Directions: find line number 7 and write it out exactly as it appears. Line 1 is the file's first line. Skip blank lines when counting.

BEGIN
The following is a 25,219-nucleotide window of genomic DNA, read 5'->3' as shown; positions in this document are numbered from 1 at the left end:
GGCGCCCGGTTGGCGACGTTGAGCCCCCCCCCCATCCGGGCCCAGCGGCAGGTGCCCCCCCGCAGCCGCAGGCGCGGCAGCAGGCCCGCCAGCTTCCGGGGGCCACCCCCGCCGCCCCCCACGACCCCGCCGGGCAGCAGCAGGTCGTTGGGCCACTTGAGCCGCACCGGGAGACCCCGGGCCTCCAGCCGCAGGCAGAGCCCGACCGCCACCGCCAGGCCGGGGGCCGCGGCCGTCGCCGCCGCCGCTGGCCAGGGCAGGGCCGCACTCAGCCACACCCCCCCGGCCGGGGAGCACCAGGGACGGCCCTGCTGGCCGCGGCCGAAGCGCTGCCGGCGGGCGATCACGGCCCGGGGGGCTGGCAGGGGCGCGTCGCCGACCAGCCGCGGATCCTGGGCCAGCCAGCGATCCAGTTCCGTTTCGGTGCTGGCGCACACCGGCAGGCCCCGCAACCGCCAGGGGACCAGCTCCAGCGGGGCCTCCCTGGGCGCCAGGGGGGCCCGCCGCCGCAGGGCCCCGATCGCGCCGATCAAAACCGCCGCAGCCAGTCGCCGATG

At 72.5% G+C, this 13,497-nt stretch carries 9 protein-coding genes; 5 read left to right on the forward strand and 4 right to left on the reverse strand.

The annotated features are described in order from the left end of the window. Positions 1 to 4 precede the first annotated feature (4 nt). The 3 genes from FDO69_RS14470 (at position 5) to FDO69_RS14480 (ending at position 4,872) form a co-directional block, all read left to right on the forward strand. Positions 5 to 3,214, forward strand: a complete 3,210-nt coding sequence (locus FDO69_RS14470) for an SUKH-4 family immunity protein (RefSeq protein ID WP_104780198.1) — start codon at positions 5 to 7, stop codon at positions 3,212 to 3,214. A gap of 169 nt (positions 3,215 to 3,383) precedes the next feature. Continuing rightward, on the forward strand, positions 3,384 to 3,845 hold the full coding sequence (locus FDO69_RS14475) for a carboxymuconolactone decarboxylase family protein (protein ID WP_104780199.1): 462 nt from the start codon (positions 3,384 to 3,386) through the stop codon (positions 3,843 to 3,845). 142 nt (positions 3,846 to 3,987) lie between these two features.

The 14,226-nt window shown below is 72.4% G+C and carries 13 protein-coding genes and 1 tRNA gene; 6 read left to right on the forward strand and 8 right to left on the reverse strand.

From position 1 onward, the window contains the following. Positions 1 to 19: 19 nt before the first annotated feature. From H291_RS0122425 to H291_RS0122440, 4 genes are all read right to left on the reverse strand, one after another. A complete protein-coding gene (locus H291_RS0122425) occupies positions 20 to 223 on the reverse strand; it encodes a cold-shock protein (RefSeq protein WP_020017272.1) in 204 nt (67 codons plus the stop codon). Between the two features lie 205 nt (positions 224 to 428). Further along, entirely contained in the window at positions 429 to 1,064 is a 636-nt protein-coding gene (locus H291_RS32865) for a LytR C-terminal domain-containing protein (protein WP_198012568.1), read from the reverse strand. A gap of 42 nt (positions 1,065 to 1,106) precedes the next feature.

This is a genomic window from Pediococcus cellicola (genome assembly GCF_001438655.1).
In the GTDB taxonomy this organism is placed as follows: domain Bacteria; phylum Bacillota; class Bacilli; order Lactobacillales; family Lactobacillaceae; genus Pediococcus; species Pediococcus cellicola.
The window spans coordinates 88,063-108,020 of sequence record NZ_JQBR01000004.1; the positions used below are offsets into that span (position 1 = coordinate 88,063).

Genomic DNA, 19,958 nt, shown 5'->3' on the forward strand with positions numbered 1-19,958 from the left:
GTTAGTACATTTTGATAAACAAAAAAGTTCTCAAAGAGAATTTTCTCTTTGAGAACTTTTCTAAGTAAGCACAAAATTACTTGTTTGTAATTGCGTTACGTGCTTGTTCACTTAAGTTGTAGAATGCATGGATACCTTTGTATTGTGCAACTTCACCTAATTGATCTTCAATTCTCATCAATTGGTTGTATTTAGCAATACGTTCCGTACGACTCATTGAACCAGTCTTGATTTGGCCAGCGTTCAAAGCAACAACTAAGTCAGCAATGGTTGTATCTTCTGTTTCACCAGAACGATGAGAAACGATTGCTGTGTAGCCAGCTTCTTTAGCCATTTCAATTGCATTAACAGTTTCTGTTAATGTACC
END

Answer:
This is a genomic window from Pediococcus cellicola (genome assembly GCF_001438655.1).